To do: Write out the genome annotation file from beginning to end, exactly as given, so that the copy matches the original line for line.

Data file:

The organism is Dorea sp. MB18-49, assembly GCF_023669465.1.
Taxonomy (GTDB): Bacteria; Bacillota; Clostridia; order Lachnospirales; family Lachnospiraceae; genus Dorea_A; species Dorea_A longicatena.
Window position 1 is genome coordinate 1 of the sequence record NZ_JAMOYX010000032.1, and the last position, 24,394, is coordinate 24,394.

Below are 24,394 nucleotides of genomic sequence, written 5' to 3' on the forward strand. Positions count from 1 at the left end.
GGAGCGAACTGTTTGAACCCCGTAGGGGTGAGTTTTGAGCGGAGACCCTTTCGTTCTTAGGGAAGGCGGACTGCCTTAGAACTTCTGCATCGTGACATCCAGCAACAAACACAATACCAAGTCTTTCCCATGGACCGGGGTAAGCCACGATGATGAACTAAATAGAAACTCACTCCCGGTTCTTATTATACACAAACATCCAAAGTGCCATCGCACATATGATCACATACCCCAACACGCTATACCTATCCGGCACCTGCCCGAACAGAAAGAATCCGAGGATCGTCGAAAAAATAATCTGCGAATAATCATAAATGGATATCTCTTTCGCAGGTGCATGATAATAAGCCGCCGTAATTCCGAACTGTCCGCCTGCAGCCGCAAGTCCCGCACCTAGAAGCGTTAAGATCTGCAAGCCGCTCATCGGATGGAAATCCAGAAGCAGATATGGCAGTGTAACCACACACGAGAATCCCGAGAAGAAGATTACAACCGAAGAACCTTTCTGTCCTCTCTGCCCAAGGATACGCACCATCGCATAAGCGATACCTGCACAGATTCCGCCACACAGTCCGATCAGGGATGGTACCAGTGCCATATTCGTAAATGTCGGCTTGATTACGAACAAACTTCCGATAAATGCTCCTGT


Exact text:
The organism is Dorea sp. MB18-49, assembly GCF_023669465.1.
Taxonomy (GTDB): Bacteria; Bacillota; Clostridia; order Lachnospirales; family Lachnospiraceae; genus Dorea_A; species Dorea_A longicatena.
Window position 1 is genome coordinate 1 of the sequence record NZ_JAMOYX010000032.1, and the last position, 24,394, is coordinate 24,394.

Below are 24,394 nucleotides of genomic sequence, written 5' to 3' on the forward strand. Positions count from 1 at the left end.
GGAGCGAACTGTTTGAACCCCGTAGGGGTGAGTTTTGAGCGGAGACCCTTTCGTTCTTAGGGAAGGCGGACTGCCTTAGAACTTCTGCATCGTGACATCCAGCAACAAACACAATACCAAGTCTTTCCCATGGACCGGGGTAAGCCACGATGATGAACTAAATAGAAACTCACTCCCGGTTCTTATTATACACAAACATCCAAAGTGCCATCGCACATATGATCACATACCCCAACACGCTATACCTATCCGGCACCTGCCCGAACAGAAAGAATCCGAGGATCGTCGAAAAAATAATCTGCGAATAATCATAAATGGATATCTCTTTCGCAGGTGCATGATAATAAGCCGCCGTAATTCCGAACTGTCCGCCTGCAGCCGCAAGTCCCGCACCTAGAAGCGTTAAGATCTGCAAGCCGCTCATCGGATGGAAATCCAGAAGCAGATATGGCAGTGTAACCACACACGAGAATCCCGAGAAGAAGATTACAACCGAAGAACCTTTCTGTCCTCTCTGCCCAAGGATACGCACCATCGCATAAGCGATACCTGCACAGATTCCGCCACACAGTCCGATCAGGGATGGTACCAGTGCCATATTCGTAAATGTCGGCTTGATTACGAACAAACTTCCGATAAATGCTCCTGT